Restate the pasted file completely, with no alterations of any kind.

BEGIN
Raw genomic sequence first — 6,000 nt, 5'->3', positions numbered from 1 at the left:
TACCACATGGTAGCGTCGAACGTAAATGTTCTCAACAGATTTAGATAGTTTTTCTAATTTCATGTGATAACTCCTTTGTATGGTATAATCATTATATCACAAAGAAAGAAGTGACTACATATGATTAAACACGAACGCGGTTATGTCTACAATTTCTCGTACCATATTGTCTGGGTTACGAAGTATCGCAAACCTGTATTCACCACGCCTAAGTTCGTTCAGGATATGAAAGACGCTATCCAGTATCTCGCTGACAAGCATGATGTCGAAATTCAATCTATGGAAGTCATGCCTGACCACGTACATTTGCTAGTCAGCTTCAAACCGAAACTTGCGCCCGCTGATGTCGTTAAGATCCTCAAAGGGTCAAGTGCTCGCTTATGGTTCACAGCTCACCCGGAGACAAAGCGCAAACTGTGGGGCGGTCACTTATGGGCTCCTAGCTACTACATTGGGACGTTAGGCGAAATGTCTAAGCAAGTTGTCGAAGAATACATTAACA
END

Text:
Raw genomic sequence first — 6,000 nt, 5'->3', positions numbered from 1 at the left:
TACCACATGGTAGCGTCGAACGTAAATGTTCTCAACAGATTTAGATAGTTTTTCTAATTTCATGTGATAACTCCTTTGTATGGTATAATCATTATATCACAAAGAAAGAAGTGACTACATATGATTAAACACGAACGCGGTTATGTCTACAATTTCTCGTACCATATTGTCTGGGTTACGAAGTATCGCAAACCTGTATTCACCACGCCTAAGTTCGTTCAGGATATGAAAGACGCTATCCAGTATCTCGCTGACAAGCATGATGTCGAAATTCAATCTATGGAAGTCATGCCTGACCACGTACATTTGCTAGTCAGCTTCAAACCGAAACTTGCGCCCGCTGATGTCGTTAAGATCCTCAAAGGGTCAAGTGCTCGCTTATGGTTCACAGCTCACCCGGAGACAAAGCGCAAACTGTGGGGCGGTCACTTATGGGCTCCTAGCTACTACATTGGGACGTTAGGCGAAATGTCTAAGCAAGTTGTCGAAGAATACATTAACA